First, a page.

It would seem impossible for the Taliban to get good publicity in Western media, but the unthinkable nearly happened on December 16, 2014. How? The Taliban tricked the press by using a powerful communications technique: the...KEEP READING
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Inside and Outside India: Non-State Actors and Public Diplomacy
Non-state actors have a considerable impact on the field of public diplomacy in a fast-converging world marked by increased interaction among publics and civil society groups across the globe. Sometimes, efforts by non-state actors actually produce more effective results than the state’s—and the latter taps into the efforts of the former.
Indian public diplomacy is no different; there are several non-state actors supplementing India’s efforts in a meaningful manner. However, the matrix of interactions between state and non-state actors, in the realm of public diplomacy, is rather complex and depends on the context—do the interests of the two converge or not? I extrapolate from two cases: Indian-Americans as a bridging agent in Indo-U.S. relations after the Cold War, and the role of Indian media during the 2008 Mumbai terrorist attacks.
Indians in the United States have emerged as the single largest and fastest growing component of the global Indian diaspora. Their contributions of large numbers of professionals—scientists, engineers, doctors, entrepreneurs, and software specialists—make them conspicuous. Members of the Indian diaspora tend to possess a higher educational level, household income, and assets than the American general public. Being the richest minority group in the U.S., Indian-Americans have considerable influence on economic and strategic matters. They played a crucial role in the annulment of the sanctions imposed on India after it carried out nuclear testing in 1998. They brought both countries to the table in the three years it took to finalize signing the Indo-U.S. Civil Nuclear Agreement, and they were instrumental in getting India better treatment by the Nuclear Supplier Group, using the Friends of India Caucus in the U.S. Senate. The USIPAC (U.S.-India Political Action Committee) is an important organization in this context. Whenever India happens to face natural calamities, such as the 2001 Gujarat earthquake, 2004 tsunami, or the 2005 Kashmir earthquake, the Indian diaspora and USIPAC in particular are notable forces in getting financial aid packages pushed through the U.S. Congress. As recently as 2014, Prime Minister Modi called the Indian diaspora “the real ambassadors” of India. They are, in short, the game changers.
The second example of non-state actor public diplomacy is that of India’s vibrant media scene, quite independent of government control and often very critical of the government itself. Reputed English-language TV channels such as NDTV 24x7, CNN-IBN, and Times Now, as well as Hindi-language Aaj Tak, Zee News, and Star News, play a crucial role in informing foreign and domestic audiences. These channels were critical during the Mumbai terrorist attacks in 2008, by televising live from the crisis and communicating to the world that the terrorists were Pakistani nationals and portraying cross-border terrorism as a tool of Pakistan’s foreign policy. The live telecast, which continued overnight, made a deep impact on the minds of audiences across the world, and many international leaders were moved by the tragedy of the Mumbai terror attack. The live telecast helped India to isolate Pakistan internationally on the issue of terrorism, while India was portrayed as a victim of terror violence and got the advantage of victimhood.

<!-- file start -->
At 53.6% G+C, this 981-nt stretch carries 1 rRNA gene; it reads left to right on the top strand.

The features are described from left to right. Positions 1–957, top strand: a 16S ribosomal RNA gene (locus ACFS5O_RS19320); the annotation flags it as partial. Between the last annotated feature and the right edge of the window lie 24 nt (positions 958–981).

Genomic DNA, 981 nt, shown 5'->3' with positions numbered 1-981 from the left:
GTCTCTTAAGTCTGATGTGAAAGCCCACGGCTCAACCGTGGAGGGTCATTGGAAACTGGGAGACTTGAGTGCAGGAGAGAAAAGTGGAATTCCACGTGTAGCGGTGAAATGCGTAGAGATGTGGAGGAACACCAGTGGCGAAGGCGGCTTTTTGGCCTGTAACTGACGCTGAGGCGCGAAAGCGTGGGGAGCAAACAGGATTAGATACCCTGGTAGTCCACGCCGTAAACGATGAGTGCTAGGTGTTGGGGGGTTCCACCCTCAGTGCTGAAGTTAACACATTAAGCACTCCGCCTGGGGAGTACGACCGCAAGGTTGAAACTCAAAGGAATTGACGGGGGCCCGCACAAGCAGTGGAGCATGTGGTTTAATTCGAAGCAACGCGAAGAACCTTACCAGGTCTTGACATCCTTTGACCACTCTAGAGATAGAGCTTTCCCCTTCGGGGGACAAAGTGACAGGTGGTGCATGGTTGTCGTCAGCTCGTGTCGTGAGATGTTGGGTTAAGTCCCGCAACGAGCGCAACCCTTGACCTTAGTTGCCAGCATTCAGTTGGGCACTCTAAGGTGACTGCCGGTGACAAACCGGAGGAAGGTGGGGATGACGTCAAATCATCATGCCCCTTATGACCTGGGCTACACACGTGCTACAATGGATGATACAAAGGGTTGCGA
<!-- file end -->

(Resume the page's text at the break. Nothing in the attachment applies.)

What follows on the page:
Context decides the interplay between state and non-state actors in the case of public diplomacy.
Recently, after covering the September 2016 terrorist attack in Uri on an Indian army camp, Indian media generated so much pressure on the government to take action against Pakistani-supported terrorist organizations such as Lashkar and Jaish that it contributed to the Indian Army’s decision to launch a surgical strike across the line of control in Pakistan. But the Indian government didn’t release footage of the strike, as a telecast would have created embarrassment for Pakistani leadership, possibly triggering a counter-strike and thus escalating the conflict.
In both cases, the media was not collaborating with the government, but simply reporting the truth. In fact, both security agencies and the Supreme Court of India had criticized the media over the openness of the 2008 live telecast, arguing that they were revealing India’s strategy to neutralize terrorists and putting national security in jeopardy for their commercial interests. Inadvertent boon to terrorists or not, Indian media nonetheless turned world opinion against Pakistan, a good ground for Indian public diplomacy to operate.
Indian public diplomacy makes an effort to tap into the strides made by non-state actors to augment its influence, but the latter’s actions are not always favorable. For example, American Sikhs (a component of the Indian diaspora) were unhappy with India after Operation Blue Star, an Indian army onslaught against the Golden Temple in 1984. Likewise, during the earthquake coverage in Nepal in 2015, Indian media was blamed for selling exaggerated stories of Nepal’s destitution for the sake of ratings, prompting #IndianMediaGoBack to trend on Twitter. In cases such as these, non-state actors may undermine official efforts. So much depends on context, as context decides the interplay between state and non-state actors in the case of public diplomacy.
Photo by Anax44 I CC 2.0
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